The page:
Millennials will change politics
Millennials will change politics
According to a national survey conducted during the 2012 election by Richard Fox, a professor of political science at Loyola Marymount University, and Jennifer Lawless, professor of government at American University, only 11 percent of American college and high school students reported they might want to run for political office someday. Given several leadership positions to choose from, including business executive and school principal, these same students reported that serving as a mayor, or as a member of congress, were the least desirable. The survey assumes public office is part of political career instead of part-time pursuit. Even more revealing from the survey is that 85 percent of our young adult population said they don’t think elected officials want to help people.
The survey recorded the political attitudes and career goals of more than 4,200 high school and college students from around the country. The views of young adults reveal how our fractured political present is spelling long-term change for our political future.
This negativity among young people does not reflect a lack of civic mindedness. The millennial generation actually beats out all others in community service. The National Conference on Citizenship reported in 2009 that millennials have a 43 percent service rate, compared to a 35 percent rate for baby boomers. Young people care about their communities and their views towards politics are not reflective of apathy, but of our gridlocked political system. Witnessing the stalemate in current affairs, the next generation of leaders no longer sees political office as an efficient or effective vehicle for change.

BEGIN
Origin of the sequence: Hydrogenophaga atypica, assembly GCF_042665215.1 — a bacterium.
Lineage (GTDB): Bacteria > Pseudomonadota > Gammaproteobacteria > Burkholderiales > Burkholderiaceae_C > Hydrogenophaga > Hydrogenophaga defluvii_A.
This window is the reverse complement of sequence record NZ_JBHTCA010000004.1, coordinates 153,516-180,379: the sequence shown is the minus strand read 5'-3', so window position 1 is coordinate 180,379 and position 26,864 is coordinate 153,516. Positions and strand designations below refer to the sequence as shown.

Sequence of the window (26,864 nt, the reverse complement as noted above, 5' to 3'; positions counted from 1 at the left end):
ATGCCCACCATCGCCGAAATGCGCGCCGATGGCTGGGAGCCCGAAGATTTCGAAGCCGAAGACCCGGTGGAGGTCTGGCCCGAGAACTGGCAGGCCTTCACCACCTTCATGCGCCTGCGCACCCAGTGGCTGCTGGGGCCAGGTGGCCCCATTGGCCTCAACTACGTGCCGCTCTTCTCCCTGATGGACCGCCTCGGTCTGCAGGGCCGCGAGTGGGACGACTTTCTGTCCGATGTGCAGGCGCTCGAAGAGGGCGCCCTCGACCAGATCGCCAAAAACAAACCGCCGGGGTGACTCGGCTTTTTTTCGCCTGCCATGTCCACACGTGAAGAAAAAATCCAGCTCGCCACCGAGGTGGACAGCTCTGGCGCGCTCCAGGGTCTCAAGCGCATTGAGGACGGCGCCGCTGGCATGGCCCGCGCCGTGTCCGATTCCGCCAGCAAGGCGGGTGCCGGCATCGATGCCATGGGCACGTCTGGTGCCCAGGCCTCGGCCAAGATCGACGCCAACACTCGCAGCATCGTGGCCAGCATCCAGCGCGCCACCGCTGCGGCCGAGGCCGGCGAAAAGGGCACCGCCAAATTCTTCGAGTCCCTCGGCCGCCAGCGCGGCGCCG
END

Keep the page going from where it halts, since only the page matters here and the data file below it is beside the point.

This group also receives little encouragement. Three out of four surveyed students said their parents had not encouraged them to pursue a career in politics. Only 12 percent reported they received encouragement from a teacher. Also, the behavior of current officials makes many young people disillusioned, as 79 percent of students claim that politicians are neither smart nor hardworking.